‘Defend Europe’ and Mediterranean Xenophobia

The closing of the Mediterranean route is the only way to Defend Europe and save lives.” – excerpt from the mission statement of the far-right group Defend Europe

According to the International Organization for Migration (IOM), almost 118,000 migrants and refugees have entered Europe by sea this year, 80% of whom arrived in Italy, with the remainder in Greece, Cyprus and Spain. Over 2,400 migrants have died (or are missing) crossing the Mediterranean so far this year, and the tragedy is far from over.
As the world intensifies its efforts to rescue migrants and pools resources to face the crisis, the far-right group ‘Defend Europe’ has managed to raise funds for the exact opposite purpose: they sent a boat with full crew to patrol the coast and circumvent the rescue efforts in an attempt to send the refugees/migrants ‘back to Africa’. The discourse is not new and the excuses are age-old, including security concerns, economic pressures and the misguided desire to protect Europe’s identity (whatever that means). This and other far-right groups in France, Germany, Austria, Greece and elsewhere are oblivious to –or consciously ignore- the fact that identity is a dynamic concept and that the European culture would be inconceivable without pluralism, mobility and dialogue. Blinded by Xenophobia and racism, they forget that migrants gave Europe its earliest civilizations and forged its culture over millennia.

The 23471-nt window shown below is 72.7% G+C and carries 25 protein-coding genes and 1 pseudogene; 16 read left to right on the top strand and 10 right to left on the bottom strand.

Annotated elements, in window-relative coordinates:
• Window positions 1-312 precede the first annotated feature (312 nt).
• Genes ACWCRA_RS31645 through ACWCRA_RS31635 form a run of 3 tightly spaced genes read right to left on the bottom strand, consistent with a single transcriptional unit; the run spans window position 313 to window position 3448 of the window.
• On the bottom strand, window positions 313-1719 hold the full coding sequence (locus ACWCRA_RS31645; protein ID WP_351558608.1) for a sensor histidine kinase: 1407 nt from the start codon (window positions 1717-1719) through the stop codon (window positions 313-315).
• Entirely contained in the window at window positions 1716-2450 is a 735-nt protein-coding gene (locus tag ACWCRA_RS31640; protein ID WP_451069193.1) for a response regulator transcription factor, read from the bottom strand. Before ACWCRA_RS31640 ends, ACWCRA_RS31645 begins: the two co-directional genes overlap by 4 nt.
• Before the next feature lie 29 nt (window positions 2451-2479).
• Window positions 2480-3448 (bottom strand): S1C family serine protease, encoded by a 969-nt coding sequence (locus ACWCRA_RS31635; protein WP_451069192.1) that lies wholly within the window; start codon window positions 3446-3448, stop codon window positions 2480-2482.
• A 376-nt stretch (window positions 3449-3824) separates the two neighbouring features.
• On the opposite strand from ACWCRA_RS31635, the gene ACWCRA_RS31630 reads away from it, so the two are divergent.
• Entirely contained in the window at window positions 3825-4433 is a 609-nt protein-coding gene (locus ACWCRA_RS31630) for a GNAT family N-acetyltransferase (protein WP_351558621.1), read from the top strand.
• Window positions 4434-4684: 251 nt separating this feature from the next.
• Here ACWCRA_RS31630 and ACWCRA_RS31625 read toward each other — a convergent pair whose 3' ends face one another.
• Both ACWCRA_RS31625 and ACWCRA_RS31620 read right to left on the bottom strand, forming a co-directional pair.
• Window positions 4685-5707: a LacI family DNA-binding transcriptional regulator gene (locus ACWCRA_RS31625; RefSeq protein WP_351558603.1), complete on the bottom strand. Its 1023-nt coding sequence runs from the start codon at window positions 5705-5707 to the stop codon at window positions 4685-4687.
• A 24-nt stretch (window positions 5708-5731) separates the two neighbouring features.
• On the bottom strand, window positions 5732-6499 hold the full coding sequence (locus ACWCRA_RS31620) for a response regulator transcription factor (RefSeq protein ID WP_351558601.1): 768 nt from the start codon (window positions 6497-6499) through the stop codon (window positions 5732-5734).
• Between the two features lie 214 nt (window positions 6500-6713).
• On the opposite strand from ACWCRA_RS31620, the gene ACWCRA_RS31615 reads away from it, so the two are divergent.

You will not make Europe home!” is only one of the many messages that Defend Europe sends to migrants through huge banners on its boat, the C-Star. They accuse NGOs involved in rescuing migrants of collaboration with the human smugglers, fashion themselves as saviors of Europe and enemies of human-trafficking, and they continue their fundraising efforts and their toxic propaganda at a part of the world where tensions have been already growing.
Is “the closing of the Mediterranean route” really “the only way to defend Europe and save lives”? Isn’t curbing the arms manufacturing and arms deals a better way than ‘Fortress Europe’ to save not only Europe but the whole region? Isn’t intercultural dialogue a tried-and-trusted means to save the entire region? Isn’t this the very same Mediterranean where the Phoenicians taught Europe how to write and the Arabs gave Europe its numeral system?

More than ever, we need to understand that the ‎moment we see our diversity as a threat rather than a resource, ‎we are no longer Mediterranean, because one of the core parameters of our Mediterranean ‎culture is our ability to absorb so many differences without losing our essence; without giving up on what makes us individually unique in a context of pluralism. ‎
The fact that our part of the world is currently plagued with a full spectrum of regional challenges should guide our moral compass to a new, more humane geography in which building bridges and engaging in dialogue -rather than flashing economic sanctions, resorting to armed conflict, and stooping to political and cultural Darwinism- would pave the way for a better future.

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